You really don’t want to go to a show where the artist is just mailing it in — unless the artist is Shirley Familian.
Her first solo show, “19,275 Stamps” — her count of the number of stamps it took to create the works now on display at the Craft and Folk Art Museum — not only bears the marks of being mailed in, but consequently, canceled as well.
The show, consisting of pieces in which used postage stamps completely cover various objects or are arranged in circular patterns, closes April 27. It is the result of Familian’s love of stamps — the 93-year-old is a lifelong collector — and the visual and social connections that they engender.
“Many of my friends collect stamps for me. Everybody feels part of it,” Familian said from her Westwood home, where she has set up a studio near the kitchen.
One of the objects in the show, a large, Styrofoam ball covered with stamps, depicts people from all over the world, and in her studio she demonstrated her process on another, similar piece.
“It takes time and a steady hand,” said Familian, who majored in art at the University of Washington in Seattle. “First, I cut the white off,” she said as she carefully snipped off the perforations and border of a canceled United States postage stamp depicting famous boxer Sugar Ray Robinson.
“I’m a bit of a pack rat,” admits the artist, who recycles everything, including the pieces of paper she soaks off the stamps and the trimmed perforations.
After putting on latex gloves, she painted the back of the stamp with acrylic matte medium as an adhesive and positioned it on the globe.
“I wonder what Andy Warhol would think of this process?” she asked, pasting Robinson next to a stamp featuring the American pop artist’s likeness. “If he’s the right color, and the right size, he gets pasted.”
Nearby, in drawers, Familian, who has been covering objects with stamps for 25 years, keeps her supply neatly sorted in envelopes: flower stamps, bird stamps, love stamps, yellow stamps, even Chanukah stamps. The circular pieces in the show — especially those consisting of concentric circles of one stamp design — make use of her collection of multiples.
One piece has a circle of Cary Grant stamps, another of Marilyn Monroe; several others make use of rings of stamps with an orange on them. Only close up does the museumgoer make out the individual images. From a distance, “They look like mandalas,” said Familian, speaking of the Hindu or Buddhist graphic symbols.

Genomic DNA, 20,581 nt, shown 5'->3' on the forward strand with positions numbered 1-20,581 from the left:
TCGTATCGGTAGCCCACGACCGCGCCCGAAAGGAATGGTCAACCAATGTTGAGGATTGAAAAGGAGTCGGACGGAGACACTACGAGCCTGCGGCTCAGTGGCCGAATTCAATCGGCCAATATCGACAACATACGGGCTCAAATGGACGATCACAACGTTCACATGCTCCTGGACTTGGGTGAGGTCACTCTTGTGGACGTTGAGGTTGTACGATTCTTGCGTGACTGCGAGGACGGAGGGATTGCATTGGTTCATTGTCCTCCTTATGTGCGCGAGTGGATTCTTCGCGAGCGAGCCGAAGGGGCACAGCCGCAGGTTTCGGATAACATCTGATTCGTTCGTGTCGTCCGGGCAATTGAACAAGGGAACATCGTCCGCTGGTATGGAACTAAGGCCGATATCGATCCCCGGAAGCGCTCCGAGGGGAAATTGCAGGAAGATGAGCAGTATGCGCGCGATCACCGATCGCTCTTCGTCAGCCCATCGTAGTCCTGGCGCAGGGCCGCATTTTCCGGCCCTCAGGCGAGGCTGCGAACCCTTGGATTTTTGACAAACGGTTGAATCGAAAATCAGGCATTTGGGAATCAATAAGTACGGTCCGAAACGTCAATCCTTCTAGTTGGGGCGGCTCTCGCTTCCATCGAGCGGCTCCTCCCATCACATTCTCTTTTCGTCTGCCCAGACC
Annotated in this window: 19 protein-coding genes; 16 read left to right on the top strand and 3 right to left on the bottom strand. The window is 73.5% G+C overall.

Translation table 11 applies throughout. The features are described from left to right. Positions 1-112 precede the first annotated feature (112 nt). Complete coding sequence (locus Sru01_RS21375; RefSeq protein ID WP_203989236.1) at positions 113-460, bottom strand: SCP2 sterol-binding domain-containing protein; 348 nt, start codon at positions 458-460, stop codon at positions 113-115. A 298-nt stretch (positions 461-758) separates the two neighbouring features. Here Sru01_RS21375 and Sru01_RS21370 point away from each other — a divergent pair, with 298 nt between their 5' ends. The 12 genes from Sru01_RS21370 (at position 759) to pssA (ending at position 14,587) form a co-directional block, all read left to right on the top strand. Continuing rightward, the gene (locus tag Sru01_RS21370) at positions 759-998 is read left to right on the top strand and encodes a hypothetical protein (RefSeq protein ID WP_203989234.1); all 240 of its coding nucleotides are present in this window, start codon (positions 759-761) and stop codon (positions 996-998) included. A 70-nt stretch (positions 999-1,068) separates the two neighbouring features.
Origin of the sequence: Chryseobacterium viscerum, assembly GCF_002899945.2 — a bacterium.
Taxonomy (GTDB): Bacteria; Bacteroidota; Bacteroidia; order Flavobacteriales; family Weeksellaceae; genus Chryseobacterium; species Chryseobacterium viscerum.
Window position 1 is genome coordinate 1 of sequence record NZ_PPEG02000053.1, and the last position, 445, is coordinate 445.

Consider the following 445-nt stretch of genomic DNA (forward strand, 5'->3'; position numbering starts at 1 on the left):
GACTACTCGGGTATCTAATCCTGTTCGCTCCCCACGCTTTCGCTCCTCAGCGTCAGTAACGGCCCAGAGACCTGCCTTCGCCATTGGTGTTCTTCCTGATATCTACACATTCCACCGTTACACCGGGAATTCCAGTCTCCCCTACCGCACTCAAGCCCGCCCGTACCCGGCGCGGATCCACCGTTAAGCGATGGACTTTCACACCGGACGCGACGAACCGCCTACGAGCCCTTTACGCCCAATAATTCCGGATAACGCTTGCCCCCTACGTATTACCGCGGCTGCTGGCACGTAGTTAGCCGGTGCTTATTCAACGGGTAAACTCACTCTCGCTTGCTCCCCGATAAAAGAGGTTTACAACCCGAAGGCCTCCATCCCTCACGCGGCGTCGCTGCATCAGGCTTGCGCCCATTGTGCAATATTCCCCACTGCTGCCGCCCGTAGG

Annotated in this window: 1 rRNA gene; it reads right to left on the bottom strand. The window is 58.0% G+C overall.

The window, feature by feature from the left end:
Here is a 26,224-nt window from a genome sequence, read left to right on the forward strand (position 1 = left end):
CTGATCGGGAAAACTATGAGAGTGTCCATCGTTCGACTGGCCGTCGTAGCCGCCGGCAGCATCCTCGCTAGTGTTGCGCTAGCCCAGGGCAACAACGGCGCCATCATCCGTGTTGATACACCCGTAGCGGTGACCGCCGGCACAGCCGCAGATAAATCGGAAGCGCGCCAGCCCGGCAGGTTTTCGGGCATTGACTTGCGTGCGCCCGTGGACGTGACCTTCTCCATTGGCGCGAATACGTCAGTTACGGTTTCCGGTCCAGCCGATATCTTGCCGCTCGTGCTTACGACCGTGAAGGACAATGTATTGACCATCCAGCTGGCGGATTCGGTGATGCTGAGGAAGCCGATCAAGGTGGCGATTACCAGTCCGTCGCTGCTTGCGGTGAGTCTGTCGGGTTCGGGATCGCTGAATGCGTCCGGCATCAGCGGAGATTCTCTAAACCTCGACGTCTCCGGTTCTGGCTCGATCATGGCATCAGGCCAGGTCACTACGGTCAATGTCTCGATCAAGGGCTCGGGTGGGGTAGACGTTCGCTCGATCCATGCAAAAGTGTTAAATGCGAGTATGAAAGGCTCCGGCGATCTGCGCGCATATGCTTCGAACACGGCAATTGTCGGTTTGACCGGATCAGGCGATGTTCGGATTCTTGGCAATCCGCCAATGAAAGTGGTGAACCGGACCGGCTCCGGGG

Among the stamp-covered objects in the show are a skateboard and teapot.
“I love doing objects,” said Familian, who explained that the skateboard came from a friend whose daughter no longer had use for it.
Her first stamp-covered object was a stool made for her then-2-year-old granddaughter, who needed something to stand on get to the bathroom sink.
“I was going to paint it,” she recalled. But then the thought came: “Why don’t I use these stamps?”
As for the stamps pasted over the Frank Gehry-designed teapot, they disguise a bit of a kitchen accident. While waiting for the teapot to heat water one day, the phone rang, and by the time Familian came back, it had boiled dry.
“It was all black,” she said. “I recycled it.”
Another object in the show reconnected her to the former plumbing supply business of her late husband, the philanthropist and Jewish community leader Isadore Familian. The company is now part of Ferguson, and that’s where she found a piece of tubing several feet long — now wrapped in stamps, of course.
Other objects covered in stamps decorate her home, including a seated mannequin she has named “Coco,” positioned as if to greet a visitor.
“I call her my tattooed lady,” said Familian, whose first husband was the late Burt Baskin, co-founder — with Familian’s brother, Irv Robbins — of Baskin-Robbins ice cream.
For Familian’s next project, she wants to do something big — like a car — or, more practically, something that can be broken down into smaller parts. One result of the show is that she now has the philatelic inventory to do it; since it opened Jan. 26, people have been sending Familian their stamps, beginning with a man in Riverside who sent to the museum a manila envelope stuffed with them.
“He said he was saving them for his retirement,” she said. But since he was 82 and hadn’t used them, he sent them to Familian.
Next, she got a phone call from a person who had two shoeboxes stuffed with stamps.
The caller had asked if Familian could use them, to which she remembers replying, “I can use any canceled stamp,” and had a friend pick them up for her.
Finally, a large box arrived at the museum. Inside, “There must be 25,000 stamps,” she said, raising a handful from the box.
Collecting inventory for her art, Familian also has found, is a good way to keep in touch with her circle of friends.
“They send me post cards from their travels. They go to South America, and suddenly I have stamps from Brazil,” said Familian, who herself has cut back on travel.
“As the years go on, your life changes,” she said. “You’ve got to do something that you can do all by yourself. I couldn’t go to the club to play cards. … Having this to do, and the drive, has just made a different person out of me.”
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